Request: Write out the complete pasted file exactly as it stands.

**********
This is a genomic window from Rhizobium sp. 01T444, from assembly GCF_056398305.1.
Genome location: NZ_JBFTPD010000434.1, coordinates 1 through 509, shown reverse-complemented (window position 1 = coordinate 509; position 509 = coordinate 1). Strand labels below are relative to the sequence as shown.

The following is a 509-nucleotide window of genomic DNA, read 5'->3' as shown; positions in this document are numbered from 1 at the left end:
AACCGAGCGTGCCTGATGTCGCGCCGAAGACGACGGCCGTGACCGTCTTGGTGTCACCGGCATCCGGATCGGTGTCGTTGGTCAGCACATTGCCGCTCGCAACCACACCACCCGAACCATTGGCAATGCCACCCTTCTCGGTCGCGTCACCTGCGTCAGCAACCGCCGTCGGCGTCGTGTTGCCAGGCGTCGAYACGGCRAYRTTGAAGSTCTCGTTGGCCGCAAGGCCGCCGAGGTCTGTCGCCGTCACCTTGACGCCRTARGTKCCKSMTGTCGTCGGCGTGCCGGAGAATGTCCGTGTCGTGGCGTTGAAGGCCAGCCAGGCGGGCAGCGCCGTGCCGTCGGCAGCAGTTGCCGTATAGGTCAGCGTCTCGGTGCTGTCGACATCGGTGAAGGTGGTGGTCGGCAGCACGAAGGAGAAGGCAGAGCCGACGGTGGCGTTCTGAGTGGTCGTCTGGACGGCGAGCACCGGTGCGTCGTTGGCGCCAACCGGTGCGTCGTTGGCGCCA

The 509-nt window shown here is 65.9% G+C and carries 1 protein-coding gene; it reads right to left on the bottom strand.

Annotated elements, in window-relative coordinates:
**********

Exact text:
This is a genomic window from Rhizobium sp. 01T444, from assembly GCF_056398305.1.
Genome location: NZ_JBFTPD010000434.1, coordinates 1 through 509, shown reverse-complemented (window position 1 = coordinate 509; position 509 = coordinate 1). Strand labels below are relative to the sequence as shown.

The following is a 509-nucleotide window of genomic DNA, read 5'->3' as shown; positions in this document are numbered from 1 at the left end:
AACCGAGCGTGCCTGATGTCGCGCCGAAGACGACGGCCGTGACCGTCTTGGTGTCACCGGCATCCGGATCGGTGTCGTTGGTCAGCACATTGCCGCTCGCAACCACACCACCCGAACCATTGGCAATGCCACCCTTCTCGGTCGCGTCACCTGCGTCAGCAACCGCCGTCGGCGTCGTGTTGCCAGGCGTCGAYACGGCRAYRTTGAAGSTCTCGTTGGCCGCAAGGCCGCCGAGGTCTGTCGCCGTCACCTTGACGCCRTARGTKCCKSMTGTCGTCGGCGTGCCGGAGAATGTCCGTGTCGTGGCGTTGAAGGCCAGCCAGGCGGGCAGCGCCGTGCCGTCGGCAGCAGTTGCCGTATAGGTCAGCGTCTCGGTGCTGTCGACATCGGTGAAGGTGGTGGTCGGCAGCACGAAGGAGAAGGCAGAGCCGACGGTGGCGTTCTGAGTGGTCGTCTGGACGGCGAGCACCGGTGCGTCGTTGGCGCCAACCGGTGCGTCGTTGGCGCCA

The 509-nt window shown here is 65.9% G+C and carries 1 protein-coding gene; it reads right to left on the bottom strand.

Annotated elements, in window-relative coordinates: